Greece eyes lifting COVID curbs in retail before end-March, tourism in May – Metro US

Greece eyes lifting COVID curbs in retail before end-March, tourism in May

Coronavirus disease pandemic in Greece
Coronavirus disease pandemic in Greece

ATHENS (Reuters) – Greece plans to lift COVID-19 restrictions in the retail sector and open schools before the end of March and begin to re-open the tourism sector in May ahead of the vital summer season, a government spokeswoman said on Monday.

The decision hinges on epidemiological data, Aristotelia Peloni told reporters.

In the mid-term, as vaccinations progress, the government plans to allow outdoor dining in April and to restart tourism, which accounts for about a fifth of Greece’s economic output and employs one in five people.

How the sector fares will be crucial for the country which is slowly emerging from a decade-long debt crisis but which has seen its economy shrink sharply due to COVID-19 restrictions.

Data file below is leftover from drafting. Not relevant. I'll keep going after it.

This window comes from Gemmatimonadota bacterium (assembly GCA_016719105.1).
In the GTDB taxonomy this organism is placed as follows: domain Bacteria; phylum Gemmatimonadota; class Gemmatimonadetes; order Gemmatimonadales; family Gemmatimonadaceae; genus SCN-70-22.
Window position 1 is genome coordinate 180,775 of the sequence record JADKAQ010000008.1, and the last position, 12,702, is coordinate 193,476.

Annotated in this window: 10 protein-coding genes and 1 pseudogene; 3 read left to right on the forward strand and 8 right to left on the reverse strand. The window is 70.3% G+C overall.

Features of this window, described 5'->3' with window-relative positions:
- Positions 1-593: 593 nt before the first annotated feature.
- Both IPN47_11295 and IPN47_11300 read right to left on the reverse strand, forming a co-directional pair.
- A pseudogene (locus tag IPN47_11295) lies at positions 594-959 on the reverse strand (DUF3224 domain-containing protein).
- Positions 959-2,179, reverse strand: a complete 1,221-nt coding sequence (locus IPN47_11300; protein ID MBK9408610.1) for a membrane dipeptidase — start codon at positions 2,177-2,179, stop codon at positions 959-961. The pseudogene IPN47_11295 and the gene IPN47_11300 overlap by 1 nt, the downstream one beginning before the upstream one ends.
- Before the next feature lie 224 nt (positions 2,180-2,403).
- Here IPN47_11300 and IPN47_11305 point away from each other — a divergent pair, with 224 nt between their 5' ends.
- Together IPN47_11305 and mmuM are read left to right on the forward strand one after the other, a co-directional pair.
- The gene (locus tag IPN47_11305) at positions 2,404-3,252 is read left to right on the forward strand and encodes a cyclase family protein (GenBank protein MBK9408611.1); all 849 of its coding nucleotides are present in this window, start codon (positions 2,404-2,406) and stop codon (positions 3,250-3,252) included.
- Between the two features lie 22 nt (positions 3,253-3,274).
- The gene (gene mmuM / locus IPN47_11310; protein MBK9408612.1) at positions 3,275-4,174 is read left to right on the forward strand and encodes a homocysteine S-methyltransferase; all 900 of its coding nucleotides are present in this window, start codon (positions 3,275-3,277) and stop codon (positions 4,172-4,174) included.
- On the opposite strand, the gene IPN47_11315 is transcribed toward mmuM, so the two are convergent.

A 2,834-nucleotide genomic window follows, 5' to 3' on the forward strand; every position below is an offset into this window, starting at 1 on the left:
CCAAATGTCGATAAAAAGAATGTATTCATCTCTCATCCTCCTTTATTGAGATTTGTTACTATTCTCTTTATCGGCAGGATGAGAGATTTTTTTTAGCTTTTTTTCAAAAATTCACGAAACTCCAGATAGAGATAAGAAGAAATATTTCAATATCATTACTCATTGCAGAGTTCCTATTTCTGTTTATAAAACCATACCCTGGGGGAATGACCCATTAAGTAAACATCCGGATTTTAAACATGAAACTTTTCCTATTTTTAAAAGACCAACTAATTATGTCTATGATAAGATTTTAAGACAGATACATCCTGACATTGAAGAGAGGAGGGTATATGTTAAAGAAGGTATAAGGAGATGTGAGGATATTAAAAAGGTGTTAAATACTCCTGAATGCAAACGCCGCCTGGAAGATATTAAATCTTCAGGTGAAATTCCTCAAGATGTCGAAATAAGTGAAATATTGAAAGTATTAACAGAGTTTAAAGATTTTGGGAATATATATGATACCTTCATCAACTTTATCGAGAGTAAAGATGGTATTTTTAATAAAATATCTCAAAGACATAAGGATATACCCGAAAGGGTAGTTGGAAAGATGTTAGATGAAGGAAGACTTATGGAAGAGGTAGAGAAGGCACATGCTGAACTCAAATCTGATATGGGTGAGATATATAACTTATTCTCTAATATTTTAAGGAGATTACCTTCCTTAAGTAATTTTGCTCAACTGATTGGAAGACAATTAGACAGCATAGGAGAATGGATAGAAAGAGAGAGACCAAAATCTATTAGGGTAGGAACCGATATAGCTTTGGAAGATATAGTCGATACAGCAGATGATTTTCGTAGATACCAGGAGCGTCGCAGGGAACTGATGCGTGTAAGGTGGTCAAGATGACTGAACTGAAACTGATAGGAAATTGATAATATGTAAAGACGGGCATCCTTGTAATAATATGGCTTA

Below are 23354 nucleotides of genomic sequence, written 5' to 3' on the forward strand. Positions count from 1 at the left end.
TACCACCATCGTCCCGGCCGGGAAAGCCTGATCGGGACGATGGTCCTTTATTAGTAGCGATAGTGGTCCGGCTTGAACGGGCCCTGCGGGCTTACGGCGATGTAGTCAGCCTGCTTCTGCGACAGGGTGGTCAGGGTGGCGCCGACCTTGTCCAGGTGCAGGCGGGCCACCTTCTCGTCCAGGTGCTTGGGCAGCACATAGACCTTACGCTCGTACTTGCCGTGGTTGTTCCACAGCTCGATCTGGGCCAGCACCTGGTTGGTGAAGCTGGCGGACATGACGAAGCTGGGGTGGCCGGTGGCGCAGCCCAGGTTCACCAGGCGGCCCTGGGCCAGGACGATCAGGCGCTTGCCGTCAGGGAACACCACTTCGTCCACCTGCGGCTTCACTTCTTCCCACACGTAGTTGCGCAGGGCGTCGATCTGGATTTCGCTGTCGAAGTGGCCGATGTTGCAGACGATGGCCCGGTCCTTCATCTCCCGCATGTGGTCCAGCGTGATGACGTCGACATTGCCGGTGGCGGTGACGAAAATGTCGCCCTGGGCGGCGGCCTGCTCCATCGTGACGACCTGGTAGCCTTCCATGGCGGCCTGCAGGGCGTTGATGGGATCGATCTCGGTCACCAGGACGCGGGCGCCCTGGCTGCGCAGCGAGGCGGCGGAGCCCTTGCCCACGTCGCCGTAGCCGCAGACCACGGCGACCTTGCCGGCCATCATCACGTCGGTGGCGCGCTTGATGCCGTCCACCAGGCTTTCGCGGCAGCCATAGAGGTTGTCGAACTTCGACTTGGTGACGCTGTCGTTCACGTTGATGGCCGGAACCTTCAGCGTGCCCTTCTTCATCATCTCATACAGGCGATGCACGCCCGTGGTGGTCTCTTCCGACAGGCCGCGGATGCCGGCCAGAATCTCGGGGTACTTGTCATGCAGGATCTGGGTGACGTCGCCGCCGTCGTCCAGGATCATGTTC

Greece’s Finance Minister Christos Staikouras told a Greek radio station on Monday the government’s baseline scenario is to reopen parts of the economy on March 22.

“Two weeks of lockdown accounted for public spending and lost taxes of 1.2 billion euros ($1.42 billion), including 520 million euros from retailers,” he said.

Greece, which has suffered 6,758 COVID deaths, was recently forced to extend a lockdown in the wider Athens region to March 16 due to a resurgence in infections but Peloni said there were signs of hope ahead.

“We still have tough days ahead of us. But we running the last mile in this marathon race,” she said.

The country registered 1,142 cases and 53 COVID-related deaths on Sunday. It has recorded a total of 205,120 infections since its first case emerged a year ago and its health sector, badly weakened during the financial crisis, has been struggling.

Most recently, with 466 patients currently intubated, authorities have been increasingly concerned about COVID admissions in state hospitals as most of them are operating at full capacity.

($1 = 0.8430 euros)

(Reporting by Renee Maltezou, Angeliki Koutantou and George Georgiopoulos)

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